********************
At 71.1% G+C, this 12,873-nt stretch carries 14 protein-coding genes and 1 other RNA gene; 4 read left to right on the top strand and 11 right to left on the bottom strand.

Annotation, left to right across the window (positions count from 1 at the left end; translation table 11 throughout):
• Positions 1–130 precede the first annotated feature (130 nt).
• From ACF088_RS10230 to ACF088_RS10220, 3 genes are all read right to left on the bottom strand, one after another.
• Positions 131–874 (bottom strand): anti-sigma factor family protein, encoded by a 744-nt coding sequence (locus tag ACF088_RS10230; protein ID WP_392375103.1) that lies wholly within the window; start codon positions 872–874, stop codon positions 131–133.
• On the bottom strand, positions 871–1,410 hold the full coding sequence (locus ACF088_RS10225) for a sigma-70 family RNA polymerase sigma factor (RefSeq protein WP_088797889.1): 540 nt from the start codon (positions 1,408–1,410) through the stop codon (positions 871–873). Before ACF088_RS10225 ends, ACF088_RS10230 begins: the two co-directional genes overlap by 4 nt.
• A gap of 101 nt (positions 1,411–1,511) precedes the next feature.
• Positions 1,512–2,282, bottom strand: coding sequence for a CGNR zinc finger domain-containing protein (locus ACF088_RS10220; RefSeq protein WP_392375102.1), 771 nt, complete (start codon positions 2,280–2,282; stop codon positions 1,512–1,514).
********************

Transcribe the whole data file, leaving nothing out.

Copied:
At 71.1% G+C, this 12,873-nt stretch carries 14 protein-coding genes and 1 other RNA gene; 4 read left to right on the top strand and 11 right to left on the bottom strand.

Annotation, left to right across the window (positions count from 1 at the left end; translation table 11 throughout):
• Positions 1–130 precede the first annotated feature (130 nt).
• From ACF088_RS10230 to ACF088_RS10220, 3 genes are all read right to left on the bottom strand, one after another.
• Positions 131–874 (bottom strand): anti-sigma factor family protein, encoded by a 744-nt coding sequence (locus tag ACF088_RS10230; protein ID WP_392375103.1) that lies wholly within the window; start codon positions 872–874, stop codon positions 131–133.
• On the bottom strand, positions 871–1,410 hold the full coding sequence (locus ACF088_RS10225) for a sigma-70 family RNA polymerase sigma factor (RefSeq protein WP_088797889.1): 540 nt from the start codon (positions 1,408–1,410) through the stop codon (positions 871–873). Before ACF088_RS10225 ends, ACF088_RS10230 begins: the two co-directional genes overlap by 4 nt.
• A gap of 101 nt (positions 1,411–1,511) precedes the next feature.
• Positions 1,512–2,282, bottom strand: coding sequence for a CGNR zinc finger domain-containing protein (locus ACF088_RS10220; RefSeq protein WP_392375102.1), 771 nt, complete (start codon positions 2,280–2,282; stop codon positions 1,512–1,514).